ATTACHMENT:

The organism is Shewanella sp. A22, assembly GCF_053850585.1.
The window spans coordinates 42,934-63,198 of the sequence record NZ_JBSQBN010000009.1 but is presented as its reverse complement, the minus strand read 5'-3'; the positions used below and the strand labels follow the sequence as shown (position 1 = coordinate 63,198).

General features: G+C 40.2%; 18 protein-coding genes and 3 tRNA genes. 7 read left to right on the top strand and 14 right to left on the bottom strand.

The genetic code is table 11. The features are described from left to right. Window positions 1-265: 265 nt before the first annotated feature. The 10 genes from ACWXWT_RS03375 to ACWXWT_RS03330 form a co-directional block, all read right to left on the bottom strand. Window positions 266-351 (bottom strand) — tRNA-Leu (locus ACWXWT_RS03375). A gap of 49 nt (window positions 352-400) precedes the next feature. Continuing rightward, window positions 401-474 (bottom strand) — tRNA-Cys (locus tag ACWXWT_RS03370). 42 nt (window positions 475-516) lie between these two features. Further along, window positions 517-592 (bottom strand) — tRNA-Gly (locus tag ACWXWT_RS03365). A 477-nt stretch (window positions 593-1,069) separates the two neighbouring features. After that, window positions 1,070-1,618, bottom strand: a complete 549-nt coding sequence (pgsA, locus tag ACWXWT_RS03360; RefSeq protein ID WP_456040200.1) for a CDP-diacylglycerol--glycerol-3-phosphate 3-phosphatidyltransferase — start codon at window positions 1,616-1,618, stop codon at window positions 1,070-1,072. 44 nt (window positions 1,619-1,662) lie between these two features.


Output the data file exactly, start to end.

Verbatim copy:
The organism is Shewanella sp. A22, assembly GCF_053850585.1.
The window spans coordinates 42,934-63,198 of the sequence record NZ_JBSQBN010000009.1 but is presented as its reverse complement, the minus strand read 5'-3'; the positions used below and the strand labels follow the sequence as shown (position 1 = coordinate 63,198).

General features: G+C 40.2%; 18 protein-coding genes and 3 tRNA genes. 7 read left to right on the top strand and 14 right to left on the bottom strand.

The genetic code is table 11. The features are described from left to right. Window positions 1-265: 265 nt before the first annotated feature. The 10 genes from ACWXWT_RS03375 to ACWXWT_RS03330 form a co-directional block, all read right to left on the bottom strand. Window positions 266-351 (bottom strand) — tRNA-Leu (locus ACWXWT_RS03375). A gap of 49 nt (window positions 352-400) precedes the next feature. Continuing rightward, window positions 401-474 (bottom strand) — tRNA-Cys (locus tag ACWXWT_RS03370). 42 nt (window positions 475-516) lie between these two features. Further along, window positions 517-592 (bottom strand) — tRNA-Gly (locus tag ACWXWT_RS03365). A 477-nt stretch (window positions 593-1,069) separates the two neighbouring features. After that, window positions 1,070-1,618, bottom strand: a complete 549-nt coding sequence (pgsA, locus tag ACWXWT_RS03360; RefSeq protein ID WP_456040200.1) for a CDP-diacylglycerol--glycerol-3-phosphate 3-phosphatidyltransferase — start codon at window positions 1,616-1,618, stop codon at window positions 1,070-1,072. 44 nt (window positions 1,619-1,662) lie between these two features.